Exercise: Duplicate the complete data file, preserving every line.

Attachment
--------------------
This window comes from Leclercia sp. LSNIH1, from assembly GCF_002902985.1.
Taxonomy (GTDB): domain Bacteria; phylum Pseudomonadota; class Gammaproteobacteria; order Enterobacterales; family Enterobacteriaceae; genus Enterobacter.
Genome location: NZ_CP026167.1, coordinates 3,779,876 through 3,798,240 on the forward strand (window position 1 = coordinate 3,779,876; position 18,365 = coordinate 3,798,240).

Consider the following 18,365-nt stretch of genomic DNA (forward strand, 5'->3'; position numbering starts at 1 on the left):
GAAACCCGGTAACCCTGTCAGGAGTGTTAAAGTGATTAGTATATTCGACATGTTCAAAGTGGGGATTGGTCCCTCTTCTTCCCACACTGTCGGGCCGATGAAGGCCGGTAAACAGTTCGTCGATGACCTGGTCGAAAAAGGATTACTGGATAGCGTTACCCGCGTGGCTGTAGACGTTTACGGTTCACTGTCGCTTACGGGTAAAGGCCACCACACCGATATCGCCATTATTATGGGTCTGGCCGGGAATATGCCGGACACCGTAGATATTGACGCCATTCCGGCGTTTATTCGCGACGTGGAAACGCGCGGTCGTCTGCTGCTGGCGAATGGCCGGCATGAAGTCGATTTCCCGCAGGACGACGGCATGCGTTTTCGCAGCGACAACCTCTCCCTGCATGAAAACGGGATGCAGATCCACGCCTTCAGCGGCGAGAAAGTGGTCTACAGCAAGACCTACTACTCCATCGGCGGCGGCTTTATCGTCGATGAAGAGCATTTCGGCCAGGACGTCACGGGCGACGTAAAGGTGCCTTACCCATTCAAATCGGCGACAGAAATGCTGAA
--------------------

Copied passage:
This window comes from Leclercia sp. LSNIH1, from assembly GCF_002902985.1.
Taxonomy (GTDB): domain Bacteria; phylum Pseudomonadota; class Gammaproteobacteria; order Enterobacterales; family Enterobacteriaceae; genus Enterobacter.
Genome location: NZ_CP026167.1, coordinates 3,779,876 through 3,798,240 on the forward strand (window position 1 = coordinate 3,779,876; position 18,365 = coordinate 3,798,240).

Consider the following 18,365-nt stretch of genomic DNA (forward strand, 5'->3'; position numbering starts at 1 on the left):
GAAACCCGGTAACCCTGTCAGGAGTGTTAAAGTGATTAGTATATTCGACATGTTCAAAGTGGGGATTGGTCCCTCTTCTTCCCACACTGTCGGGCCGATGAAGGCCGGTAAACAGTTCGTCGATGACCTGGTCGAAAAAGGATTACTGGATAGCGTTACCCGCGTGGCTGTAGACGTTTACGGTTCACTGTCGCTTACGGGTAAAGGCCACCACACCGATATCGCCATTATTATGGGTCTGGCCGGGAATATGCCGGACACCGTAGATATTGACGCCATTCCGGCGTTTATTCGCGACGTGGAAACGCGCGGTCGTCTGCTGCTGGCGAATGGCCGGCATGAAGTCGATTTCCCGCAGGACGACGGCATGCGTTTTCGCAGCGACAACCTCTCCCTGCATGAAAACGGGATGCAGATCCACGCCTTCAGCGGCGAGAAAGTGGTCTACAGCAAGACCTACTACTCCATCGGCGGCGGCTTTATCGTCGATGAAGAGCATTTCGGCCAGGACGTCACGGGCGACGTAAAGGTGCCTTACCCATTCAAATCGGCGACAGAAATGCTGAA